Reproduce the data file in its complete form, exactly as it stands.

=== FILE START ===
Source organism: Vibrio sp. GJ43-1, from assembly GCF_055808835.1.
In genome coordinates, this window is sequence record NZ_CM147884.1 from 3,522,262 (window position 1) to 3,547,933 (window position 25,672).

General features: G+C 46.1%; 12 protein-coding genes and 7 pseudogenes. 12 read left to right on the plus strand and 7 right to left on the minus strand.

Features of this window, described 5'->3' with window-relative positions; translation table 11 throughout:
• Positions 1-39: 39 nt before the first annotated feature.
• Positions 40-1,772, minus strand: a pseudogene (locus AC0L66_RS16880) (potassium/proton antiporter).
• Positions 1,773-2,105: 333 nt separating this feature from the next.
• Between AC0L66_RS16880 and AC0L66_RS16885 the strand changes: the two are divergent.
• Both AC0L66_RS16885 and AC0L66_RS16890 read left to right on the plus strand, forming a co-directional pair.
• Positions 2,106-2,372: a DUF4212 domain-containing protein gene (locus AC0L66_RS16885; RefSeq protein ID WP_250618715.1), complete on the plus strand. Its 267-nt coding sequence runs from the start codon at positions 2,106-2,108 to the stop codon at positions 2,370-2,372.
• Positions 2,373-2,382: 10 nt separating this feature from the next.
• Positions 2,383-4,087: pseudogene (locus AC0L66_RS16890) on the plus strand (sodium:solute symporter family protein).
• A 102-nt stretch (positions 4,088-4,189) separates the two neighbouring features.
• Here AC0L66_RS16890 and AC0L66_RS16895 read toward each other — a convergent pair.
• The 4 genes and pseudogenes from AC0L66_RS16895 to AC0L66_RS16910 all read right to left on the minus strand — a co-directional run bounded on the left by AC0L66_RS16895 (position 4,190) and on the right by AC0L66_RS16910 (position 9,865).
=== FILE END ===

Source organism: Vibrio sp. GJ43-1, from assembly GCF_055808835.1.
In genome coordinates, this window is sequence record NZ_CM147884.1 from 3,522,262 (window position 1) to 3,547,933 (window position 25,672).

General features: G+C 46.1%; 12 protein-coding genes and 7 pseudogenes. 12 read left to right on the plus strand and 7 right to left on the minus strand.

Features of this window, described 5'->3' with window-relative positions; translation table 11 throughout:
• Positions 1-39: 39 nt before the first annotated feature.
• Positions 40-1,772, minus strand: a pseudogene (locus AC0L66_RS16880) (potassium/proton antiporter).
• Positions 1,773-2,105: 333 nt separating this feature from the next.
• Between AC0L66_RS16880 and AC0L66_RS16885 the strand changes: the two are divergent.
• Both AC0L66_RS16885 and AC0L66_RS16890 read left to right on the plus strand, forming a co-directional pair.
• Positions 2,106-2,372: a DUF4212 domain-containing protein gene (locus AC0L66_RS16885; RefSeq protein ID WP_250618715.1), complete on the plus strand. Its 267-nt coding sequence runs from the start codon at positions 2,106-2,108 to the stop codon at positions 2,370-2,372.
• Positions 2,373-2,382: 10 nt separating this feature from the next.
• Positions 2,383-4,087: pseudogene (locus AC0L66_RS16890) on the plus strand (sodium:solute symporter family protein).
• A 102-nt stretch (positions 4,088-4,189) separates the two neighbouring features.
• Here AC0L66_RS16890 and AC0L66_RS16895 read toward each other — a convergent pair.
• The 4 genes and pseudogenes from AC0L66_RS16895 to AC0L66_RS16910 all read right to left on the minus strand — a co-directional run bounded on the left by AC0L66_RS16895 (position 4,190) and on the right by AC0L66_RS16910 (position 9,865).